In a new ITUC video, an adviser at the Info-Point in the Estonian
capital of Tallin explains that "If Estonians wishing to emigrate
come to see us before leaving, then they know what kind of wages and
working conditions await them in Finland and which unions they should
join. Well informed people will have fewer problems once they get
there". The Info-Point was set up with the support of the Finnish
trade union federation SAK(*).

Concluded at the seminar were the partnership agreements between
trade unions in Jordan (GFJTU), Pakistan (PWF) and Sri Lanka (NWC),
between unions in Mauritius (CGTM) and Senegal (CNTS), between unions
in Costa Rica (CNTRN) and Nicaragua (CST), and between unions in
Malaysia (MTUC) and Indonesia (KSPI). These partnership agreements
are often accompanied by the creation of information and service
centres for migrants.

-(*) See also the 7-minute video entitled "Estonian migrants: longer
working hours for less money" at
http://www.icftu.org/www/video/estonia_en.wvx

Read also the interview with Sartiwen Binti Sanbardi (Hong Kong,
HKCTU) entitled "Migrant domestic workers are exploited because they
don't know the law" at http://www.ituc-csi.org/spip.php?article472

Founded on November 1 2006, the ITUC represents 168 million workers
in 153 countries and territories and has 304 national affiliates.
http://www.ituc-csi.org
================================================

http://www.ft.com/cms/s/81fa2bf8-8c5f-11db-9684-0000779e2340.html
Financial Times
December 15, 2006

US Army might break Goodyear strike

By Bernard Simon in Toronto

The US Army is considering measures to force striking workers back to
their jobs at a Goodyear Tire & Rubber plant in Kansas in the face of
a looming shortage of tyres for Humvee trucks and other military
equipment used in Iraq and Afghanistan.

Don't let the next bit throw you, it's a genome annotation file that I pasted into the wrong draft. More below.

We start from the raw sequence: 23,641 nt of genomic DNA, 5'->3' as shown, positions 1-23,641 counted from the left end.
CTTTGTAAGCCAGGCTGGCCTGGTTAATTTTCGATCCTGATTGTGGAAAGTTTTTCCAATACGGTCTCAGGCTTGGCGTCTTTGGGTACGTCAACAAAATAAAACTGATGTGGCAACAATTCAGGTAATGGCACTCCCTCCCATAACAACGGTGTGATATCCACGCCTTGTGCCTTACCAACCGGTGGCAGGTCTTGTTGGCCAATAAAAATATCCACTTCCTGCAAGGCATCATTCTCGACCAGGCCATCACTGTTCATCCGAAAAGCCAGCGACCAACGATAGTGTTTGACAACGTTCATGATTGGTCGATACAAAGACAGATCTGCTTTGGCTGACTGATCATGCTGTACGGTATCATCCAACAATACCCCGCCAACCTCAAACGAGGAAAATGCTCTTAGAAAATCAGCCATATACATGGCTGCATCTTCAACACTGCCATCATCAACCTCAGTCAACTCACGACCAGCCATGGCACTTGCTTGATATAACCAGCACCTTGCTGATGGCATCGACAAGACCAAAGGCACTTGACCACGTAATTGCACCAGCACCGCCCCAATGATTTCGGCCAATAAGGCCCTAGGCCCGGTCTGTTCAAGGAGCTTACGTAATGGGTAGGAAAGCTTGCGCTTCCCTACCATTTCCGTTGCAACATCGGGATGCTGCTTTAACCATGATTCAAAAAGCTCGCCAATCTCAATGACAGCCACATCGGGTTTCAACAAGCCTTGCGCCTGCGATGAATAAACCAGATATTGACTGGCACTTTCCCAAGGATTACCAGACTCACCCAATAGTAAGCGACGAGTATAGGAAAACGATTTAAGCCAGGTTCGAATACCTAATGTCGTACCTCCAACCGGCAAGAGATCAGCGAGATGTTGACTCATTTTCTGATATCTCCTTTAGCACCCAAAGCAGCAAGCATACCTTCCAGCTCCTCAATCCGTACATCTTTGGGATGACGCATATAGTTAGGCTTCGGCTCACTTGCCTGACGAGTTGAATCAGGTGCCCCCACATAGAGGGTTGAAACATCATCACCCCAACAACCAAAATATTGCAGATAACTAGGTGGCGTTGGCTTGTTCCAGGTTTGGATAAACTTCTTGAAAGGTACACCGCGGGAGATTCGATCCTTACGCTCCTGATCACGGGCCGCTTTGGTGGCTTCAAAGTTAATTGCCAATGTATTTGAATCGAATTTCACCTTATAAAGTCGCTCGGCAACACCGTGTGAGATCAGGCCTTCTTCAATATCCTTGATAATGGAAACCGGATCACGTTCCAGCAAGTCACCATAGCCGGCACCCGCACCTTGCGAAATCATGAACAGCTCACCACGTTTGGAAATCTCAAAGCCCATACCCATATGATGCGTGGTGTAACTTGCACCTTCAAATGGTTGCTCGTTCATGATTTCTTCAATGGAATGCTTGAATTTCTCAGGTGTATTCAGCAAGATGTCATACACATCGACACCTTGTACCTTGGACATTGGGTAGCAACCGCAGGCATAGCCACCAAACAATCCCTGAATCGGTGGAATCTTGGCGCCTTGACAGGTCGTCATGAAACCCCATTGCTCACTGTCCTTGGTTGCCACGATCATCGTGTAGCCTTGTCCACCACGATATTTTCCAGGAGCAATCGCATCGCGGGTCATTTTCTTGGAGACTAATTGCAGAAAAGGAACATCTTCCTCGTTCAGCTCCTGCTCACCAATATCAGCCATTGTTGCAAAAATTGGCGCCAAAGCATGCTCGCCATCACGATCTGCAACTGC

A strike involving 17,000 members of the United Steelworkers union
has crippled 16 Goodyear plants in the US and Canada since October 5.

The main issues in dispute are the company's plans to close a
unionised plant in Texas, and a proposal for workers to shoulder
future increases in healthcare costs.

An army spokeswoman said on Friday that 'there's not a shortage right
now but there possibly will be one in the future'.

According to Duncan Hunter, chairman of the House of Representatives
armed services committee, the strike has cut output of Humvee tyres
by about 35 per cent.

Mr Hunter said the army was exploring a possible injunction under the
Taft-Hartley Act to force the 200 Kansas workers back to their jobs.

He proposed that they return under their current terms of employment,
on the understanding that any settlement would be extended to them.

Talks aimed at ending the strike will resume on Monday, the union
said last night.

Mr Hunter said that the army had stopped supplying tyres to units not
related to the Central Command, which is responsible for operations
in Iraq and Afghanistan. Tyres were also not being provided to army
repair depots.

While concern has centred on the Humvees, tyres are also critical to
aircraft and other military equipment.

Goodyear brushed off concerns of looming shortages, saying that
production at the Kansas plant, where the Humvee tyres are made, 'is
near normal levels and will be back to 100 per cent in the near